The November meeting of the St. Croix District Board of Elections came to an abrupt and raucous halt when board member Adelbert Bryan objected to being photographed and ignited a heated confrontation in which members of the audience vocally joined.
The board’s regularly scheduled November meeting was drawing to a close at about 11:30 a.m., having dispensed with its one contentious agenda item with little rancor or disturbance. The overflow crowd of more than 30 people who had tried to attend, spilling out into the hall, was beginning to thin out slightly, finally making it possible to move a little in the crowded room.
That’s when Tom Eader, a reporter for the St. Croix Avis, rose and started to take a picture of board members at the head of the table.
Since joining the board this year, following his election in November 2010, Bryan has made it clear he does not want his picture taken. He has admonished several reporters, covering the meeting not to take his picture, even though he is a public official performing the duties of his public office in a public meeting. Wednesday he was seated at the opposite end of the table, but he turned to Eader and snapped, "Don’t take my picture" more than once.
Eader, his face set in a grim mask, continued to shoot what appeared to be a photo of board members seated at the far end.
Bryan jumped to his feet and advanced the two or three steps separating him from the reporter, who turned to face him. Bryan placed his hand over the camera lens and continued to shout that he did not want his picture taken.
Eader responded that he was just doing his job, while board chairman Rupert Ross tried to interject that the photographer had been aiming at him not Bryan, and calling for order.
Several members of the audience also rose to their feet and angrily demanded that Eader stop, one of them loudly proclaiming that Bryan had a First Amendment right not to have his picture taken. Ironically, the First Amendment includes freedom of the press but makes no mention of privacy.
With tempers flaring, Eader holding his ground and Bryan and his supporters continuing to yell at the reporter, Ross quickly called for a motion to adjourn. It was moved, seconded and carried within seconds.
Two police officers, whose presence Bryan had requested before the meeting, came into the room and kept the situation from escalating. Bryan and the audience members left, congregating outside the Elections Office, and the officers asked the reporters present to remain until the crowd calmed down and dispersed.
Ross called the incident "unfortunate."
"It’s a public meeting and the taking of pictures of us in a public setting should be acceptable," the board chairman said. At the same time, he added, "It is well known that member Bryan has an aversion of people taking his picture," and suggested that refraining from taking the former senator’s photo was a matter of courtesy.
Eader said he had not been taking Bryan’s photo and had only turned the camera toward him when the board member advanced on him.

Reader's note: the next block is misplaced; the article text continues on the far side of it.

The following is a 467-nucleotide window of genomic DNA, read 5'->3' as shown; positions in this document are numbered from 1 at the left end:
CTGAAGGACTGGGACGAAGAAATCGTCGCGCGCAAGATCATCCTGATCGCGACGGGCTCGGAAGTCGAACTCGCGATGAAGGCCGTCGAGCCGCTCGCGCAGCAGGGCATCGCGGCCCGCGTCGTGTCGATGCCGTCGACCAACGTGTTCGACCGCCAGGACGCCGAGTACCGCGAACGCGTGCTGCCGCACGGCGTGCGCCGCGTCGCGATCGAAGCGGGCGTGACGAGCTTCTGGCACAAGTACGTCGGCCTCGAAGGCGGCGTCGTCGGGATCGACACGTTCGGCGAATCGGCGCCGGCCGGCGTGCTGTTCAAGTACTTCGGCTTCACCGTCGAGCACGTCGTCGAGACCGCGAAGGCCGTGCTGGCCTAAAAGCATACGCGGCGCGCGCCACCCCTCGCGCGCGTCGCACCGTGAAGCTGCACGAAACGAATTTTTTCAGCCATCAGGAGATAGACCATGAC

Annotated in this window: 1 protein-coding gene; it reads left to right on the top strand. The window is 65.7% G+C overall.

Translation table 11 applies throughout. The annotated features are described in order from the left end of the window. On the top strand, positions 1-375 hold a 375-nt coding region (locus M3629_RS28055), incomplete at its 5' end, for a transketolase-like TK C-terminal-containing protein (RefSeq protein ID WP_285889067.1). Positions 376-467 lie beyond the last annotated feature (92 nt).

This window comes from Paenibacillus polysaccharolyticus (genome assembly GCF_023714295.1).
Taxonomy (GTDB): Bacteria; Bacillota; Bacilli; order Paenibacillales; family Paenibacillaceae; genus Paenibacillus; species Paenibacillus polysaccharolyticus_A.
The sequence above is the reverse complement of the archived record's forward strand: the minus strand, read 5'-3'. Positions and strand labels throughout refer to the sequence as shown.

"I wasn’t sticking my camera in his face," Eader told one shouting audience member. "He stuck his face in my camera."
What had been expected to be the most contentious moment of the meeting passed with no acrimony. The citizens group Crucians in Focus had filed a complaint with the board challenging the right of Sen. Alicia "Chucky" Hansen to run for office in 2010 because she was on probation for a conviction on three misdemeanor counts of failure to file taxes.
The Virgin Islands code prohibits people convicted of felonies or crimes of "moral turpitude" from voting until their sentence or probation is completed, and requires that candidates for the senate by eligible voters.
Michael J. Springer, president of Crucians in Focus, said that means Hansen was not eligible to run when she was elected to the Senate. His complaint asks the board of elections determine whether Hansen was qualified to be elected and how she was allowed on the ballot if she was not.
The complaint brought a standing-room-only crowd to the meeting. A sign on the wall of the board’s meeting room says the occupancy, as determined by the fire marshal, is 15 if all the occupants are seated or 32 if standing. With five board members seated, at least 28 people filled the few chairs and lined the walls along with reporters and television cameramen. At least another dozen filled the hallway, peering in through the doorway.
One of those half in-half out observers was Hansen, whose arrival brought a round of cheers from the audience.
Rather than take action on the complaint, the board voted to ask the attorney general for an opinion on whether the complaint had merit.
Board member Lisa Harris-Moorhead – who is an attorney but pointed out that she is not counsel for the board – said the difficulty is in the phrase "moral turpitude." According to the Legal Dictionary, the phrase means "gross violation of standards of moral conduct, vileness, such that an act involving moral turpitude was intentionally evil, making the act a crime."
Its meaning can be difficult to pin down in a specific case, and is open to interpretation by courts, Harris-Moorhead said. For that reason, she recommended also petitioning the V.I. District Court for an opinion on whether Hansen’s offenses amount to moral turpitude.
The board voted unanimously to ask the attorney general’s office for an opinion, setting a three-week timetable for a response so that the issue can be resolved at the December board meeting. The vote was 3-2 to seek a definition from the court, with Ross and Bryan voting no.